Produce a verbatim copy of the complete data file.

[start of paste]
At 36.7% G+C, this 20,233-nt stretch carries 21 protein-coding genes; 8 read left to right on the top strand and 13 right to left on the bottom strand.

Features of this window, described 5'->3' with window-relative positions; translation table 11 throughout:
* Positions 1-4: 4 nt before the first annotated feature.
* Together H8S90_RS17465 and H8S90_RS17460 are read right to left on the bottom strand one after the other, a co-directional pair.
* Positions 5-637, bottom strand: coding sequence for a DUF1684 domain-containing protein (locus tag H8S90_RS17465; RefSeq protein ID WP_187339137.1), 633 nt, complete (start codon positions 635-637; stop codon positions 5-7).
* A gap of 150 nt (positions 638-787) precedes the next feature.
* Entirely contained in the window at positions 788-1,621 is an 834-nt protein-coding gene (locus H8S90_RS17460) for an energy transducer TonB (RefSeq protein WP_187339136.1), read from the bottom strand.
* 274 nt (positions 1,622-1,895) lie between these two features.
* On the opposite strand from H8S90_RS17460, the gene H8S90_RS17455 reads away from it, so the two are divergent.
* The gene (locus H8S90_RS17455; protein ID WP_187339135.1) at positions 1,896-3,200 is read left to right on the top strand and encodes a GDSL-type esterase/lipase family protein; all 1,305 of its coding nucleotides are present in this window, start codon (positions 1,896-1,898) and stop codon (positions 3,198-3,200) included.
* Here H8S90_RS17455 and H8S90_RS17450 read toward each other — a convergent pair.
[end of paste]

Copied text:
At 36.7% G+C, this 20,233-nt stretch carries 21 protein-coding genes; 8 read left to right on the top strand and 13 right to left on the bottom strand.

Features of this window, described 5'->3' with window-relative positions; translation table 11 throughout:
* Positions 1-4: 4 nt before the first annotated feature.
* Together H8S90_RS17465 and H8S90_RS17460 are read right to left on the bottom strand one after the other, a co-directional pair.
* Positions 5-637, bottom strand: coding sequence for a DUF1684 domain-containing protein (locus tag H8S90_RS17465; RefSeq protein ID WP_187339137.1), 633 nt, complete (start codon positions 635-637; stop codon positions 5-7).
* A gap of 150 nt (positions 638-787) precedes the next feature.
* Entirely contained in the window at positions 788-1,621 is an 834-nt protein-coding gene (locus H8S90_RS17460) for an energy transducer TonB (RefSeq protein WP_187339136.1), read from the bottom strand.
* 274 nt (positions 1,622-1,895) lie between these two features.
* On the opposite strand from H8S90_RS17460, the gene H8S90_RS17455 reads away from it, so the two are divergent.
* The gene (locus H8S90_RS17455; protein ID WP_187339135.1) at positions 1,896-3,200 is read left to right on the top strand and encodes a GDSL-type esterase/lipase family protein; all 1,305 of its coding nucleotides are present in this window, start codon (positions 1,896-1,898) and stop codon (positions 3,198-3,200) included.
* Here H8S90_RS17455 and H8S90_RS17450 read toward each other — a convergent pair.